The Student Room Group

Has anyone got a training contract with a 2:2?

Is it possible to get a training contract at a top law firm with a 2:2 or not? I mean like a magic circle law firm or a silver circle, can you get a tc? If not can you apply a few years later when you work in a firm for a few years would that give you a chance?
Original post by DannyGTR
Is it possible to get a training contract at a top law firm with a 2:2 or not? I mean like a magic circle law firm or a silver circle, can you get a tc? If not can you apply a few years later when you work in a firm for a few years would that give you a chance?


Very unlikely, I’m afraid. Top law firms use third party agencies to screen applications before they are even reviewed by HR and anyone with a 2:2 would typically be cut. You should manage your career expectations accordingly.
Reply 2
Original post by katana10000
Very unlikely, I’m afraid. Top law firms use third party agencies to screen applications before they are even reviewed by HR and anyone with a 2:2 would typically be cut. You should manage your career expectations accordingly.

I got a 2:2 in first year and im awaiting for my results for 2nd year and going into third year, if i do graduate with a 2:1 will the silver circles look at the overall classification rather then what u got in each other?
Yes but a 2:2 in your first year means that it is unlikely that you will get any internships in your second year, which are a key step in getting a training contract.
Sorry, I see that you have completed your second year. If you don’t have internships for this Summer at a top firm I think your chances of getting a TC with one are limited.
Original post by DannyGTR
Is it possible to get a training contract at a top law firm with a 2:2 or not? I mean like a magic circle law firm or a silver circle, can you get a tc? If not can you apply a few years later when you work in a firm for a few years would that give you a chance?

Thousands of people with 2:2s have gotten training contracts, even at MC/SC firms. These people offer things other than their degree that let them get that coveted spot over others. Thanks to decades of reforms that led to the opening up this profession to essentially anyone with a pulse, you're competing with everyone on essentially arbitrary standards. And no, nobody is better off for it. Thank the SRA and Law Society for that.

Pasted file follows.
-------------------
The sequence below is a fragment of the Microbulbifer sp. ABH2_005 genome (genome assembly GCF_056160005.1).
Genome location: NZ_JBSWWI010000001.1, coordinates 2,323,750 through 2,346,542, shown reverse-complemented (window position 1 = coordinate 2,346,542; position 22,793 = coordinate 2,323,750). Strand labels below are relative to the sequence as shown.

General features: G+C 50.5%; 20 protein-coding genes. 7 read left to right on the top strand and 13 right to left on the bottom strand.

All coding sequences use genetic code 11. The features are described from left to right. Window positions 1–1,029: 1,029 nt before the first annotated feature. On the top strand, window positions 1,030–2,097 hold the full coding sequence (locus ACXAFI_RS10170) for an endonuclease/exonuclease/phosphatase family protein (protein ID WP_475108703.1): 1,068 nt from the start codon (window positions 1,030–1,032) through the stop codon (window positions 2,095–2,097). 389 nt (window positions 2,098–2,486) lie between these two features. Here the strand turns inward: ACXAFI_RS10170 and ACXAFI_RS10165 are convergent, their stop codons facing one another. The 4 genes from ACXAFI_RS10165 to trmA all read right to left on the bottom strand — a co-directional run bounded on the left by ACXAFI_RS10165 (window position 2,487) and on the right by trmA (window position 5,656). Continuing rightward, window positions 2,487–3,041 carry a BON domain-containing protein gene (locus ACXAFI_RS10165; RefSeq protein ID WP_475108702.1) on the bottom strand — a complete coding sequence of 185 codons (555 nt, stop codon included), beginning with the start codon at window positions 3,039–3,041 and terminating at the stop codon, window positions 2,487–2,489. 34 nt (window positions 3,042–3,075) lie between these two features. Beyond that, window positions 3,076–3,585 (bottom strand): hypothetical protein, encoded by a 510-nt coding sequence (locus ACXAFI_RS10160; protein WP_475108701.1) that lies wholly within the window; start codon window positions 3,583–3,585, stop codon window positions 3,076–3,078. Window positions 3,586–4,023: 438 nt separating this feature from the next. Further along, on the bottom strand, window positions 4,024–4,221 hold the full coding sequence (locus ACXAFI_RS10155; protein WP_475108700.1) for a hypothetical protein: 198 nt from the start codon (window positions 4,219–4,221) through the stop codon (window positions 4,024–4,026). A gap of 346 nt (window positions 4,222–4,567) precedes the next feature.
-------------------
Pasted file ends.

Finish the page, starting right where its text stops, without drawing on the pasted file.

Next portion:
Reply 6
Original post by katana10000
Sorry, I see that you have completed your second year. If you don’t have internships for this Summer at a top firm I think your chances of getting a TC with one are limited.

What if you have experience backed up with it?
Reply 7
Original post by SOASllbsurvivor
Thousands of people with 2:2s have gotten training contracts, even at MC/SC firms. These people offer things other than their degree that let them get that coveted spot over others. Thanks to decades of reforms that led to the opening up this profession to essentially anyone with a pulse, you're competing with everyone on essentially arbitrary standards. And no, nobody is better off for it. Thank the SRA and Law Society for that.

Do you know anyone that received TCs? What firms did they get it in?
Original post by DannyGTR
What if you have experience backed up with it?
Potentially, but most law firms like to hire from their interns as they basically constitute extended interviews.
Reply 9
Original post by katana10000
Potentially, but most law firms like to hire from their interns as they basically constitute extended interviews.

Would u say mental health issues can be used as ECs when applying for TCs?
Original post by DannyGTR
Would u say mental health issues can be used as ECs when applying for TCs?


If you were an employer hiring for a demanding job, how would you react to a candidate telling you they have mental health issues?
Original post by DannyGTR
Would u say mental health issues can be used as ECs when applying for TCs?